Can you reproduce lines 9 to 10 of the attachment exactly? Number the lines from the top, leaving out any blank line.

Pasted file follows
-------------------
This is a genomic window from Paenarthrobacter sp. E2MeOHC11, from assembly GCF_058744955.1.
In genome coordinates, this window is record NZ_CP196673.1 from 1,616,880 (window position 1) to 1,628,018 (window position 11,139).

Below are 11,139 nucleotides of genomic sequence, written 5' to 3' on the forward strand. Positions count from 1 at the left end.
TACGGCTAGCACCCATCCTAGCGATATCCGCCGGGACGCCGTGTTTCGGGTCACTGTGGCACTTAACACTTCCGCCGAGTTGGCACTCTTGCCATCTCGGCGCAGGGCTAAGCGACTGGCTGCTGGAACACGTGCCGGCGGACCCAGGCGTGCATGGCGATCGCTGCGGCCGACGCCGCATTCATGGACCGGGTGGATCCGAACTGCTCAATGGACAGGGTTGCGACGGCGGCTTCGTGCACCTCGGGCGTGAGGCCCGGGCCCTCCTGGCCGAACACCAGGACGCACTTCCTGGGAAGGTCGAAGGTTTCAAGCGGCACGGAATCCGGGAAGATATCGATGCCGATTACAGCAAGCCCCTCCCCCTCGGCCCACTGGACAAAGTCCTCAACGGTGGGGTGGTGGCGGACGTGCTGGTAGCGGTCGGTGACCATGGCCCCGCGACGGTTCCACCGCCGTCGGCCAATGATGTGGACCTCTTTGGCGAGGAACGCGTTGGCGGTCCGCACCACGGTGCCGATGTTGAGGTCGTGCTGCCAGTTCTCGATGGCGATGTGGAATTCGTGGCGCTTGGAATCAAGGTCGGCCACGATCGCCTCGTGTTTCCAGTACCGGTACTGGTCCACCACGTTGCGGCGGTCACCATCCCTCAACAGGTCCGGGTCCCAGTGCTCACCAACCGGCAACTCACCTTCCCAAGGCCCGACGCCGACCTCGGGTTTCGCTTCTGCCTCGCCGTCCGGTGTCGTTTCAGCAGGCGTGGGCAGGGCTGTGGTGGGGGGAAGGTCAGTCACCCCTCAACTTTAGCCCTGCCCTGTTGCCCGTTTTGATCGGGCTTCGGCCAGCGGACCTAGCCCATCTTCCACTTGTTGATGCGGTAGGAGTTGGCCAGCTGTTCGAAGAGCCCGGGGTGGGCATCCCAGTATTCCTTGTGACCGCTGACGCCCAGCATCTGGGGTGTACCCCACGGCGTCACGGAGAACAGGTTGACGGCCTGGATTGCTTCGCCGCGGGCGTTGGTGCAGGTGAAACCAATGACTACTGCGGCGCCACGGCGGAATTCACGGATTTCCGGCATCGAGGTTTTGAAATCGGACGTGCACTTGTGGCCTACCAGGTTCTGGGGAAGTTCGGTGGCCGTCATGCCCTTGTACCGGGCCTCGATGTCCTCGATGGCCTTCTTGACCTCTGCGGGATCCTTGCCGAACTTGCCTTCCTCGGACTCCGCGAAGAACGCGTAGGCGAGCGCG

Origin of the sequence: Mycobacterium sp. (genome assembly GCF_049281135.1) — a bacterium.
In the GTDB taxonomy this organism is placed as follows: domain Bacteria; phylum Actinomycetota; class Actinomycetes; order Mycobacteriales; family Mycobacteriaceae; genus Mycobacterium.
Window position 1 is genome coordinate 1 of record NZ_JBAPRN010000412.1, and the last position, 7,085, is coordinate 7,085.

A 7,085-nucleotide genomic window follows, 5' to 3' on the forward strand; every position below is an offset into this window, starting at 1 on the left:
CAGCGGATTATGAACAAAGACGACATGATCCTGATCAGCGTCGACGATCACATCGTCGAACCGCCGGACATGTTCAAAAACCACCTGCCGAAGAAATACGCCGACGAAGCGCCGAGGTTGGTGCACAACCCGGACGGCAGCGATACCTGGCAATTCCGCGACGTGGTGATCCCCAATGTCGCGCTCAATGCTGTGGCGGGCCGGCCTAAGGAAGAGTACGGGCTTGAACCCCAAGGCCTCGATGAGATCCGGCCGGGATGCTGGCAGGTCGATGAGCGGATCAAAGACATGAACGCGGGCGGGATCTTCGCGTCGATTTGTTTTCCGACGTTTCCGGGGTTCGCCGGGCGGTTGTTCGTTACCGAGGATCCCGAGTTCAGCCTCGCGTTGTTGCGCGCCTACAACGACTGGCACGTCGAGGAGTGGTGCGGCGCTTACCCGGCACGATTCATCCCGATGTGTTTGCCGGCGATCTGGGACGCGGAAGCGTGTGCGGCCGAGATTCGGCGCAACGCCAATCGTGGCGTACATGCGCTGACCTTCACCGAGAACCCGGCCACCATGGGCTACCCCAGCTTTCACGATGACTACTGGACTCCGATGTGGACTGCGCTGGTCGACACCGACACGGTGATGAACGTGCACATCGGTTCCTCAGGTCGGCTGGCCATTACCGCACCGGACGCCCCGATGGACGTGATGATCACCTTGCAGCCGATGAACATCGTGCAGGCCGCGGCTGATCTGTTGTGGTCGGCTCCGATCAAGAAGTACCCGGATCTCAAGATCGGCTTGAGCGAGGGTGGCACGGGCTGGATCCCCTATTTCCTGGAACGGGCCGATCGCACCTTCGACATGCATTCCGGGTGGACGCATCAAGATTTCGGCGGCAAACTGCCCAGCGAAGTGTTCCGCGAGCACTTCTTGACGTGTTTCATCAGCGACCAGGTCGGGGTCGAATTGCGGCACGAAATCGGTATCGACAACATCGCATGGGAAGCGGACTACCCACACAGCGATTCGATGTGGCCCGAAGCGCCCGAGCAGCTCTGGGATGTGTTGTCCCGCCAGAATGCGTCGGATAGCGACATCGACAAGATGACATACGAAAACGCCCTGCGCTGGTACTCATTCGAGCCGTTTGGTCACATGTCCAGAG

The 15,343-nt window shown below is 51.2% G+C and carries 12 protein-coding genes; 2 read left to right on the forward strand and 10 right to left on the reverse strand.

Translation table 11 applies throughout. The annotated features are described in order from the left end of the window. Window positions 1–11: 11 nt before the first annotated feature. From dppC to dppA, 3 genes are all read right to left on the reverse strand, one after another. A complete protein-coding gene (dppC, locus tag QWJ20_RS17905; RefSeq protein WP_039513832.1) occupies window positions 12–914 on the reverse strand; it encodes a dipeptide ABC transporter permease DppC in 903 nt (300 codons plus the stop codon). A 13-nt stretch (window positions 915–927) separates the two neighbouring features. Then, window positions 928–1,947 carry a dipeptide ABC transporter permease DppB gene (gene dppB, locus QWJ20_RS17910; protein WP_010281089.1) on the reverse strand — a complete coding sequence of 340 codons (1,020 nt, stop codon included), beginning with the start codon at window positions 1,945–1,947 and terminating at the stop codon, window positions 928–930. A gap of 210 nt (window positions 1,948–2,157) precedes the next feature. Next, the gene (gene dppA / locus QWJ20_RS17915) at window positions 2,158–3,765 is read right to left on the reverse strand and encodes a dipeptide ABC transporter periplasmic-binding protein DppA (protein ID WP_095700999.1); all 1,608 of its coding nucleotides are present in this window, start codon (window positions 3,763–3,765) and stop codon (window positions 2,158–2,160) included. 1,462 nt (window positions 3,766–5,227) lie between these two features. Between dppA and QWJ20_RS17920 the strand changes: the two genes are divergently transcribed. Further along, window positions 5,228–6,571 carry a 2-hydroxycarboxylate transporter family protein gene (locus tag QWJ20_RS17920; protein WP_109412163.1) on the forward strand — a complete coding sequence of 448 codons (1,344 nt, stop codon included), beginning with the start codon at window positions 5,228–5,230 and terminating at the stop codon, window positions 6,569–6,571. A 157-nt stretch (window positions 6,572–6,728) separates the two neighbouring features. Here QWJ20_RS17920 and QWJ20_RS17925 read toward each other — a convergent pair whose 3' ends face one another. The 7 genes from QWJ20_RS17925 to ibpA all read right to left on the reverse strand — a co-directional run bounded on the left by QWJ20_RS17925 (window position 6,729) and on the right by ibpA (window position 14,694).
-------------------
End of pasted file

CAGCGGATTATGAACAAAGACGACATGATCCTGATCAGCGTCGACGATCACATCGTCGAACCGCCGGACATGTTCAAAAACCACCTGCCGAAGAAATACGCCGACGAAGCGCCGAGGTTGGTGCACAACCCGGACGGCAGCGATACCTGGCAATTCCGCGACGTGGTGATCCCCAATGTCGCGCTCAATGCTGTGGCGGGCCGGCCTAAGGAAGAGTACGGGCTTGAACCCCAAGGCCTCGATGAGATCCGGCCGGGATGCTGGCAGGTCGATGAGCGGATCAAAGACATGAACGCGGGCGGGATCTTCGCGTCGATTTGTTTTCCGACGTTTCCGGGGTTCGCCGGGCGGTTGTTCGTTACCGAGGATCCCGAGTTCAGCCTCGCGTTGTTGCGCGCCTACAACGACTGGCACGTCGAGGAGTGGTGCGGCGCTTACCCGGCACGATTCATCCCGATGTGTTTGCCGGCGATCTGGGACGCGGAAGCGTGTGCGGCCGAGATTCGGCGCAACGCCAATCGTGGCGTACATGCGCTGACCTTCACCGAGAACCCGGCCACCATGGGCTACCCCAGCTTTCACGATGACTACTGGACTCCGATGTGGACTGCGCTGGTCGACACCGACACGGTGATGAACGTGCACATCGGTTCCTCAGGTCGGCTGGCCATTACCGCACCGGACGCCCCGATGGACGTGATGATCACCTTGCAGCCGATGAACATCGTGCAGGCCGCGGCTGATCTGTTGTGGTCGGCTCCGATCAAGAAGTACCCGGATCTCAAGATCGGCTTGAGCGAGGGTGGCACGGGCTGGATCCCCTATTTCCTGGAACGGGCCGATCGCACCTTCGACATGCATTCCGGGTGGACGCATCAAGATTTCGGCGGCAAACTGCCCAGCGAAGTGTTCCGCGAGCACTTCTTGACGTGTTTCATCAGCGACCAGGTCGGGGTCGAATTGCGGCACGAAATCGGTATCGACAACATCGCATGGGAAGCGGACTACCCACACAGCGATTCGATGTGGCCCGAAGCGCCCGAGCAGCTCTGGGATGTGTTGTCCCGCCAGAATGCGTCGGATAGCGACATCGACAAGATGACATACGAAAACGCCCTGCGCTGGTACTCATTCGAGCCGTTTGGTCACATGTCCAGAG

The 15,343-nt window shown below is 51.2% G+C and carries 12 protein-coding genes; 2 read left to right on the forward strand and 10 right to left on the reverse strand.